Guest sports commentator Spencer Maddox forecasts Falcons’ foggy outlook, offers tips for rebuilding


Sophia Mackey

The Falcons are more like tiny baby birds, but with these strategic moves, they could earn their plume and become the majestic birds they claim to be.

The 34-3 pummeling the Falcons received against the Panthers knocked the birds out of the playoffs and ended an era. Both Matt Ryan and Mike Smith joined the Falcons in 2008 and won together. From 2008-2012 the Falcons posted five straight winning seasons and made the playoffs four times, yet only ended up with one playoff win. These past two years reflects a different story: back-to-back losing seasons and poor clock management cost Mike Smith his job. A new era awaits the Falcons. The new coach, whomever it may be, and the GM Thomas Dimitroff ( if he’s still around) have a tall task at hand.

Falcons fans, however, should not expect immediate success with this new coach. According to Neil Paine, author, “it’s tough to quantify the real benefits of [a coaching change] —if any exist.” To Paine, any small change in wins is more likely a regression to the mean rather than the new coach’s success. Faithful Falcons fans can hope that the next head coach won’t turn in to the debacle of the 2003-2007 seasons, in which the Falcons cycled through four different head coaches.

Financially, the Falcons can splash some money around. According to, the Falcons will have about $25 million in cap space next season. Some of that will go to attempting to keep free agents Kroy Bierman, Sean Weatherspoon, Matt Bryant, and possibly Osi Umenyiora, Jacquizz Rodgers, and four backup offensive tackles.

The Falcons need a pass catching TE and if the price is right, could sign Charles Clay or Owen Daniels. Injuries plagued the offensive line for the second year in a row, so hopefully they will be healthy next year. The Falcons still could sign another offensive tackle like Bryan Bulaga and Joe Barksdale or Clint Boling.

While the Falcons seek minor upgrades at TE and O-line, they need a totally revamped defense. It starts at the defensive line: the Falcons ranked last with an average of 279.9 passing yards allowed per game. The Falcons need a pass rush that pressures the quarterback.

With a pass rush, opposing quarterbacks will have less time to pick apart the secondary. The most attractive free agent is the prolific pass rusher Jason Pierre Paul, but I doubt the Giants would let him go. If the Detroit Lions decide to part ways with defensive tackle Ndamukong Suh, the Falcons could see themselves pursuing him. Falcons owner Arthur Blank wants a tough, nasty, and sometimes dirty player. But most likely the Falcons will seek defensive upgrades in the draft.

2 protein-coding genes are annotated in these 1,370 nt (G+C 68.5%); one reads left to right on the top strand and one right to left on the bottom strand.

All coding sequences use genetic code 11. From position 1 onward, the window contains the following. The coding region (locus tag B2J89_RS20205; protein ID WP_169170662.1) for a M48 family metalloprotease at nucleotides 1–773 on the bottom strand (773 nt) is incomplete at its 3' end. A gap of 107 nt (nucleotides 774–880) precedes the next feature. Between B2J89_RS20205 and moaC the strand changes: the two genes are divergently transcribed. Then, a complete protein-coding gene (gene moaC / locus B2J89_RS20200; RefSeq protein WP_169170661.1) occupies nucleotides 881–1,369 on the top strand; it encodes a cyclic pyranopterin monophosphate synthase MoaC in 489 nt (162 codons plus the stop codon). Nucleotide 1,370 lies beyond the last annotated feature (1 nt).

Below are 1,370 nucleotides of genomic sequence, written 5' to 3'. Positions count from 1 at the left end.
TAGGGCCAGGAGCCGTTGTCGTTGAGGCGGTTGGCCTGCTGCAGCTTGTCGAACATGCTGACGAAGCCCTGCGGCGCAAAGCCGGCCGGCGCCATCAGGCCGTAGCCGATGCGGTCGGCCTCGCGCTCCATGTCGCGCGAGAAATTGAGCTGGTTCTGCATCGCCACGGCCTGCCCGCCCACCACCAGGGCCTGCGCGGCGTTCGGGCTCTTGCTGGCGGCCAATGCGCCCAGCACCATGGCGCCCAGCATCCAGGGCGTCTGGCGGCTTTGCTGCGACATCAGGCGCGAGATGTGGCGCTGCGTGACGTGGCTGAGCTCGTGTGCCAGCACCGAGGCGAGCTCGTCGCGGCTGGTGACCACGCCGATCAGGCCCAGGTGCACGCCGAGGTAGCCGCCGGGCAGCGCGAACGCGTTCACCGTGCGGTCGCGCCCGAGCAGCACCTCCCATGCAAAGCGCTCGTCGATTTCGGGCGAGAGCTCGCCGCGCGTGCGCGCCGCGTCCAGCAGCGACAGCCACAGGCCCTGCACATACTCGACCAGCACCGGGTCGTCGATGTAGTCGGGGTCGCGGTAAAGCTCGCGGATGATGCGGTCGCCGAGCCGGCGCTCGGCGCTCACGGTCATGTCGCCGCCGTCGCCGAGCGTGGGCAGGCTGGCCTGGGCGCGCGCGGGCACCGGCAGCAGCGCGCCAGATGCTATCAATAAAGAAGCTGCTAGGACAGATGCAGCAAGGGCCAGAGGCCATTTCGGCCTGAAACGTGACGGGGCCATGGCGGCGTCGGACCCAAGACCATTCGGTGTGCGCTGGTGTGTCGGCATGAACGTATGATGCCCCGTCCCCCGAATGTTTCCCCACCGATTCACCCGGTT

The Falcons possess 8th overall pick. If they had beaten Carolina, they would have the 21st. Was there an upside to lose? In the playoffs, The Falcons may have beaten Arizona, but without divine intervention they could not have defeated Seattle or Green Bay. So is the quality of defensive linemen any better at 8th than 21st?

Instead of looking at anecdotal evidence (the Patriots drafted star Vince Wilfork at 21st in 2004 while the Falcons drafted the bust Jamaal Anderson at 8th in 2007), I will attempt to quantify each player’s individual success. From 2004-2008, 65 defensive linemen were drafted in the first round. Because football is a team sport, it is difficult to quantify an individual’s success. Approximate Value (AV)—a statistic similar to baseball’s WAR that hopes to measure an individual’s performance— and sacks were divided by the amount of seasons played.

The spot that the player was picked in the first round (from 1 to 32) was then plotted on the x-axis and average AV and sacks were plotted on the y-axis. This scatterplot gives us a good look at the data.

D-Line Value bmpSpencer Maddox

We can see that a negative correlation, albeit small, exists. The negative correlation means that as the picks get later in the round, the players on average have a lesser AV. This correlation, however, is weak registering a -.23275. Then I condensed the data to picks 6-26, because in reality, a consensus first-overall player will not fall too far in the draft, and vice versa; teams will not reach too much for a borderline first-rounder. When I condensed the data, even a smaller correlation is visible: -.09891.

D-Line value condensed pngSpencer Maddox

So it seems that defensive linemen on average are not much better when drafted earlier rather than later. There seems to be little correlation for average sacks as well. For sacks I only looked at defensive ends (DE) because DEs are usually pass rushers while defensive tackles (DT) are run stoppers. Another small negative correlation existed: -.08348. So on average defensive ends drafted earlier are not that much better than defensive ends drafted later.

DE Sack Data pngSpencer Maddox
The Falcons are not much better off having the 8th pick, so what should they do? I suggest the Falcons should trade down in the draft, a concept foreign to Dimitroff.

They could swap first round picks with Cleveland, dropping down to 19 to get DE Arik Armstead.  The Falcons, like the Braves, should rebuild toward their new stadium. The Falcons possess a star wide receiver in Julio Jones, and by some metrics a borderline elite QB in Matt Ryan.

The Falcons still have a few years out of Roddy White, and rookie running back Devonta Freeman showed some promise. They will probably not make a deep run in the playoffs next year, so why not rebuild for the future?